Thanks to the lockout that shoehorned a 66-game slate into a six-month window, and the games already played in this new season, 2012 technically contained more winners and losers (and games) than any calendar year in NBA history.
Fortunately for hoop fans, the immense quantity that resulted from those games also yielded unparalleled quality.
There were heroes and villains.
There were failures and triumphs.
Coaches came and went as they always do, and we even had the rare fortune of seeing an owner's improbable redemption.
2012 was a year jam-packed with enough storylines to last a decade, but we've singled out a few of the key figures from the past 12 months. Here are the biggest winners and losers of the 2012 calendar year.
Something's rotten in Charlotte.
From a literal perspective, the Charlotte Bobcats weren't just the biggest losers in 2012; they were the biggest losers ever. Thanks to a .106 winning percentage, Michael Jordan's ongoing catastrophe entered the record books by finishing the 2011-12 season with the worst record of all time.
Considering last season ended with the Bobcats on a 23-game slide, it didn't seem like things could get any worse in Charlotte.
But bad lottery luck cost the Bobcats a chance to draft Anthony Davis in June, and a 16-game losing streak during the young 2012-13 season seems to indicate that little has improved.
New coach Mike Dunlap has done his best to be creative, but his high-energy press and penchant for zone defenses have resulted in the league's worst defensive efficiency and points-allowed figures.
The Bobcats lost more than anyone in 2012 (a combined 78 defeats on the calendar year), and if they don't start doing a few things differently, they might hold the same unwanted distinction in 2013.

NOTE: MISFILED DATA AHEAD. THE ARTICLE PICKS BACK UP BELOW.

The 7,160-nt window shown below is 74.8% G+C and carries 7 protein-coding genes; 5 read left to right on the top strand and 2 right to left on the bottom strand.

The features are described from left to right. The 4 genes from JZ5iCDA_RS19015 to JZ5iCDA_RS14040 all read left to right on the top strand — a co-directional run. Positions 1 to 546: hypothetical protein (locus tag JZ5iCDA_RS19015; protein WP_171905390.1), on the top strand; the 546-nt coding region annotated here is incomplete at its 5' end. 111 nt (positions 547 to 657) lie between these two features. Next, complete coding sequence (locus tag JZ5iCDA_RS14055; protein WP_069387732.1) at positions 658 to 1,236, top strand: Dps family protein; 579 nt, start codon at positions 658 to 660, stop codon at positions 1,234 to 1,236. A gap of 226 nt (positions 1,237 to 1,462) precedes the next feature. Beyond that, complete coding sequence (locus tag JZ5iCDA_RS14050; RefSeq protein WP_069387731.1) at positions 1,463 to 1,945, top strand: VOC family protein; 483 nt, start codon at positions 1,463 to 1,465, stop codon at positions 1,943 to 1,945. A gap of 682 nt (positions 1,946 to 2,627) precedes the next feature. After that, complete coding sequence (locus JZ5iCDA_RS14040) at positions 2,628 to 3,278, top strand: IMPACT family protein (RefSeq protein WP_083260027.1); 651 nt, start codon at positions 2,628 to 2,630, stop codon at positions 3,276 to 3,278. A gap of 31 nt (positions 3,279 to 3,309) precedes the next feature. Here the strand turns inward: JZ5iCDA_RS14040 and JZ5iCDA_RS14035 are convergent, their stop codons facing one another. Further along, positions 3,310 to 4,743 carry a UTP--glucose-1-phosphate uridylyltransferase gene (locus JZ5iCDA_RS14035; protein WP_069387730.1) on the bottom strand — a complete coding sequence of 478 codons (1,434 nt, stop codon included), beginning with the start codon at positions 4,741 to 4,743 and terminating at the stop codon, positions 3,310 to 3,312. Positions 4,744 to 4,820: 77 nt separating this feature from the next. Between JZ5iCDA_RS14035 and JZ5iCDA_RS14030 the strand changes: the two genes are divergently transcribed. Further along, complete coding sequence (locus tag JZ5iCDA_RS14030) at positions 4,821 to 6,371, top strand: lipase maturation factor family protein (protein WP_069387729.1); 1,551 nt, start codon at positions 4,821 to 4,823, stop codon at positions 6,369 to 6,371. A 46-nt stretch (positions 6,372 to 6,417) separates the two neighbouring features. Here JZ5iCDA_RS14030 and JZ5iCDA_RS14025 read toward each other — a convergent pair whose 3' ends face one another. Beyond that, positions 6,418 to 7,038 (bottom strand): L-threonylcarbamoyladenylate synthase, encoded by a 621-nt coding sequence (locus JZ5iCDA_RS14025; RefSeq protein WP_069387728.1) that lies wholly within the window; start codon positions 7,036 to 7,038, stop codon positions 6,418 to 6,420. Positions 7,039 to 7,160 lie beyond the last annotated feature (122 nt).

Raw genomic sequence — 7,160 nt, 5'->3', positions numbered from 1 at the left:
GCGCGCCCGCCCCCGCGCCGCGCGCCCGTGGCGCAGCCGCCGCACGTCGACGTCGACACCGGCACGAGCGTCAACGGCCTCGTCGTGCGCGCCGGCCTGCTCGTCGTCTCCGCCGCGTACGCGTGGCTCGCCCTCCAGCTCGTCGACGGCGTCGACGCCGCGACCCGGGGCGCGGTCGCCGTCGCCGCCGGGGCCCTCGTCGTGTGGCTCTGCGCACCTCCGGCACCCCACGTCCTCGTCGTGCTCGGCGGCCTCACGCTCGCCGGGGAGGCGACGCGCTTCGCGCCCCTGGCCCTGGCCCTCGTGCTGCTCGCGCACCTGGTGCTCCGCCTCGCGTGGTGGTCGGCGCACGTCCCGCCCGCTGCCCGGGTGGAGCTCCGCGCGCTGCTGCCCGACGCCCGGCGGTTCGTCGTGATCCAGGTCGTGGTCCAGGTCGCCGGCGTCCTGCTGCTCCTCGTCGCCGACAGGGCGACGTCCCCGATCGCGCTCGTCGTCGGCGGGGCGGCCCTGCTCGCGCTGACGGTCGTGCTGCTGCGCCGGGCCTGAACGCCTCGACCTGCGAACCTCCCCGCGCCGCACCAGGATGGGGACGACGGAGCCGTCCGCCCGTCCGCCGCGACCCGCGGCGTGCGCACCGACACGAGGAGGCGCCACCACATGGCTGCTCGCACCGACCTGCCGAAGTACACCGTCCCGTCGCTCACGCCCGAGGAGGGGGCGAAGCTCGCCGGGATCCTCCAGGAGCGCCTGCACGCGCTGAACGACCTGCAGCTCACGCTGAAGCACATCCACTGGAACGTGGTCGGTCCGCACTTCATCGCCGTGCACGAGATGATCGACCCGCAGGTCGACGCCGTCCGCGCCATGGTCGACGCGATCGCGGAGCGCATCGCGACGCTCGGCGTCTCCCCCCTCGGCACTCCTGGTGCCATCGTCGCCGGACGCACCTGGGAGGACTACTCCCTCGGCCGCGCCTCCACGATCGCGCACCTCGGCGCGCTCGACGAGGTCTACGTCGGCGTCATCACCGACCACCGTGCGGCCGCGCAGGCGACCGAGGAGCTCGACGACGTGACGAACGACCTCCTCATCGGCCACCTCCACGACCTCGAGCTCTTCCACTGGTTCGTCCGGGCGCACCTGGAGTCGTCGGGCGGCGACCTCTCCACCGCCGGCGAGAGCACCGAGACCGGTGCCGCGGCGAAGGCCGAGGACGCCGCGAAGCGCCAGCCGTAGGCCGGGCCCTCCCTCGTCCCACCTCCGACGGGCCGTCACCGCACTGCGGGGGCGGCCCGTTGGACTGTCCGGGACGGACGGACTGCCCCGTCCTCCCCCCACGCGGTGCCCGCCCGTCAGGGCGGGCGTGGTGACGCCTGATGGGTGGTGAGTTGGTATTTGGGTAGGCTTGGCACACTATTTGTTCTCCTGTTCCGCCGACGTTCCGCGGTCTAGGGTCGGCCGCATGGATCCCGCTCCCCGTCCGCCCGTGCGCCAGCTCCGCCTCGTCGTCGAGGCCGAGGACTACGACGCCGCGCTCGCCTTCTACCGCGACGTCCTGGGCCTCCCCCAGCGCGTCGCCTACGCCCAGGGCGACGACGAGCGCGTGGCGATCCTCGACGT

In 2012, the league showed that it was ready to meet the challenge of advanced metrics head-on.
Part of the reason the NBA had been behind the statistical curve is that it's simply harder to mathematically quantify everything that happens on a basketball court than it is on a baseball diamond or football field. There are just more moving parts, variables and immeasurable elements.
With nearly half of the NBA now using advanced tracking cameras from SportVU to chart every move players make and advanced analytics taking the place of outdated, misleading statistics, 2012 will be remembered as the year when advanced stats hit the mainstream.
John Hollinger, one of the seminal analysts in NBA stat circles, was hired by the Memphis Grizzlies in December, signalling that even the franchises most reluctant to embrace new data are caving in and recognizing the value of more and better information.
After all the changes of the past year, holdouts in the old guard who reject statistics out of hand seem like frightened old farts who can't keep up.
Like it or not, advanced statistics were big winners in 2012.
And I'm out.
Avery Johnson probably wasn't the biggest loser of 2012, just the most recent.
Johnson's Dec. 27 firing as coach of the Brooklyn Nets felt inevitable amid inflated expectations and the dissatisfied belly-aching of his erstwhile star, Deron Williams. The Nets roster deserves some of the blame for the team's offensive ineptitude, but Johnson probably earned his dismissal.
His unimaginative, isolation-based offense and micromanaging style never seemed like a viable long-term strategy in Brooklyn. And now we know it wasn't.
Some might clamor for departed L.A. Lakers coach Mike Brown to occupy this space, but his firing didn't end up changing much in Los Angeles. Consider this a prediction that Johnson's absence has a much better chance of invigorating the mediocre Nets.
If it doesn't, you can pencil in Williams, who has now successfully killed two coaches, as a loser in 2013.